Questions Persist About About Uber’s Profits—And Its Stocks Fall Further

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Topline: In yet another embarrassing showing as a public company, Uber shares fell even further below its IPO price Monday amid rising trade tensions with China and caution among investors when it comes to ride-hailing.

  • At close, Uber stock was trading at $37.26, which is nearly 19% below its original IPO price of $45.
  • It didn’t help the already beleaguered stock that Wall Street had its worst day in four months as trade tensions between the U.S. and China ratcheted up, with China imposing retaliatory tariffs on U.S. goods.
  • But beyond a bad day for the market, investors are cautious, and see little chance of near-term profitability for Uber as the company continues to burn cash, said Ygal Arounian, a research analyst at Wedbush Securities, which is bullish on Uber.  

It’s all about profitability, but long-term investors aren’t sweating: Investors are worried that Uber is losing $1 billion per year and may never be profitable. Competitor Lyft also had a disappointing first quarter, causing the stock to tumble, throwing cold water on the near-term ride-hailing market.

“Investors are trying to digest what overall profitability can be. You typically don’t see companies go public generating billions of dollars in losses and to get from where we are today to a clear path to profitability is going to take some time,” Arounian said.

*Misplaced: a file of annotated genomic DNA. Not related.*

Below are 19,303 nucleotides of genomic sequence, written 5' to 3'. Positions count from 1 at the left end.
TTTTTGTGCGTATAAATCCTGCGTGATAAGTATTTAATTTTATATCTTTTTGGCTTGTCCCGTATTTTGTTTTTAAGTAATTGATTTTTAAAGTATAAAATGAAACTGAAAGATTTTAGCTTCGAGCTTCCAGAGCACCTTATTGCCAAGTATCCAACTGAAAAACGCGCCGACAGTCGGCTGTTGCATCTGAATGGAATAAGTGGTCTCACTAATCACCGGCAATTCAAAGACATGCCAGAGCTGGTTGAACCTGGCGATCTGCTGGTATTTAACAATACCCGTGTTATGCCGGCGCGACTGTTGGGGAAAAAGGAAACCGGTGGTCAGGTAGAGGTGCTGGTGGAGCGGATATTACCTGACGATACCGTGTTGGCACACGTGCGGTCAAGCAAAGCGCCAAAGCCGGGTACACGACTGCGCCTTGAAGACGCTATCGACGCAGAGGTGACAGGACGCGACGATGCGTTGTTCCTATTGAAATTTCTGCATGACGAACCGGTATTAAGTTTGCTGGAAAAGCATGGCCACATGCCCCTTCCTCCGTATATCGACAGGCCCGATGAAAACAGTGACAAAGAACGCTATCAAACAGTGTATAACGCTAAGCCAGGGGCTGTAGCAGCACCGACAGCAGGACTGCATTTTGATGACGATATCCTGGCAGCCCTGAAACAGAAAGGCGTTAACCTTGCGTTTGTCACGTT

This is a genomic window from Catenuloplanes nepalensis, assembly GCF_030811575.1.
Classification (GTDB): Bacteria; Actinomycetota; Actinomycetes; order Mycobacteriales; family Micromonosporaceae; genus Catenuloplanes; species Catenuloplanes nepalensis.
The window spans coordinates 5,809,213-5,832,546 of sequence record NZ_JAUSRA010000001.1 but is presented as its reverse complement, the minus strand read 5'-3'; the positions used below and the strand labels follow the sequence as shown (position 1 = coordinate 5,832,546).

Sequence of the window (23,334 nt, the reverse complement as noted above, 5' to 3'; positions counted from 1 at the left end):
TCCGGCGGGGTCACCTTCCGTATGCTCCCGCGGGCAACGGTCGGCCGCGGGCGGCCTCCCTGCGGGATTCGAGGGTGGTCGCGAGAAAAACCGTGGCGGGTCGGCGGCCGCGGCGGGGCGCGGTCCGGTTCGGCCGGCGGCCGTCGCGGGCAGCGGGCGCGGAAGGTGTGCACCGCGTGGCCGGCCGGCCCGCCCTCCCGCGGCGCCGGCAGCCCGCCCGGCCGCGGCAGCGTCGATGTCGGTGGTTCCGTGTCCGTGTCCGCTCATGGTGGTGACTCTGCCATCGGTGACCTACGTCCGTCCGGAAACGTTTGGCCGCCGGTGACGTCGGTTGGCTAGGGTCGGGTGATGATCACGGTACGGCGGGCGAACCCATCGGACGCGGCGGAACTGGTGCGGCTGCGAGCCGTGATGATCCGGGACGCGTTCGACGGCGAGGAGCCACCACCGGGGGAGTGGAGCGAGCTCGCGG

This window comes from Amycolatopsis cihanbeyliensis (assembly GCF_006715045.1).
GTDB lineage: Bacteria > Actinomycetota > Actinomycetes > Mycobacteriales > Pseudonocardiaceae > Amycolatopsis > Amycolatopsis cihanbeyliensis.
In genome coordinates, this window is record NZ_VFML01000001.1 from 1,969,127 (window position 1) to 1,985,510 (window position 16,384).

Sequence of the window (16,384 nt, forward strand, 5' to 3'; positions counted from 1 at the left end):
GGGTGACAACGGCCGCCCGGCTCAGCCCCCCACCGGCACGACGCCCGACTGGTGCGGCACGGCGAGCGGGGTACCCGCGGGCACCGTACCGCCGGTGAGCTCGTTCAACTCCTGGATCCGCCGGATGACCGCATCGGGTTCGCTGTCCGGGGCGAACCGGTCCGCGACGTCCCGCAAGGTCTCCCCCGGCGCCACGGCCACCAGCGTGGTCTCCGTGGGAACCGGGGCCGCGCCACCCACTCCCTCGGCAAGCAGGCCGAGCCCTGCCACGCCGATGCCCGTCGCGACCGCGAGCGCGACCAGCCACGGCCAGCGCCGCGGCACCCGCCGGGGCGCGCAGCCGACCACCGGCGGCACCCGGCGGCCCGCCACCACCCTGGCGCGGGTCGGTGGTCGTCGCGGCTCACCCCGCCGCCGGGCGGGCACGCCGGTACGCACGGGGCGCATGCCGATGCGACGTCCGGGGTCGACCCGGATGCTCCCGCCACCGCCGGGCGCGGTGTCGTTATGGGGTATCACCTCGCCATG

But those betting on Uber say this is just a bump in the road and won’t have any impact on Uber’s long-term potential, especially when it comes to UberEats, UberFreight and autonomous cars.

“The near-term stock dynamics have nothing to do with Uber’s opportunity as a business in the long run to capture a pretty meaningful market,” he said. “If they keep doing what they need to do, the stock performance should follow.”

Still, Uber has a host of challenges. The company’s subsidies to lower the cost of rides and drive growth are unsustainable, said Ted Ladd, dean of research and professor of entrepreneurship at the Hult International Business School, which offers a one-year MBA program, in an email. Driver complaints about pay and impending regulation, such as a ride-hailing tax in San Francisco, are concerns as well.

“These companies are now addicted to cash from public markets to fuel growth, with only a distant hope for profits to fuel growth organically. Even a small wobble in financial markets will be amplified within these leveraged, exposed companies,” Ladd said.

How Khosrowshahi is reacting to the news: In an internal memo to employees—many of whom have stock options in the company—Khosrowshahi conceded that he expects “tough public market times over the coming months.” But, he said, Uber will be judged by its long-term performance. He compared Uber to Amazon and Facebook, which also had rough post-IPO periods, but are now valuable companies.

“There are many versions of our future that are highly profitable and valuable, and there are of course some that are less so. During times of negative market sentiment, the pessimistic voices get louder and the optimistic voices pull back,” Khosrowshahi wrote.

The memo was first reported by The New York Times Mike Isaac on Twitter.

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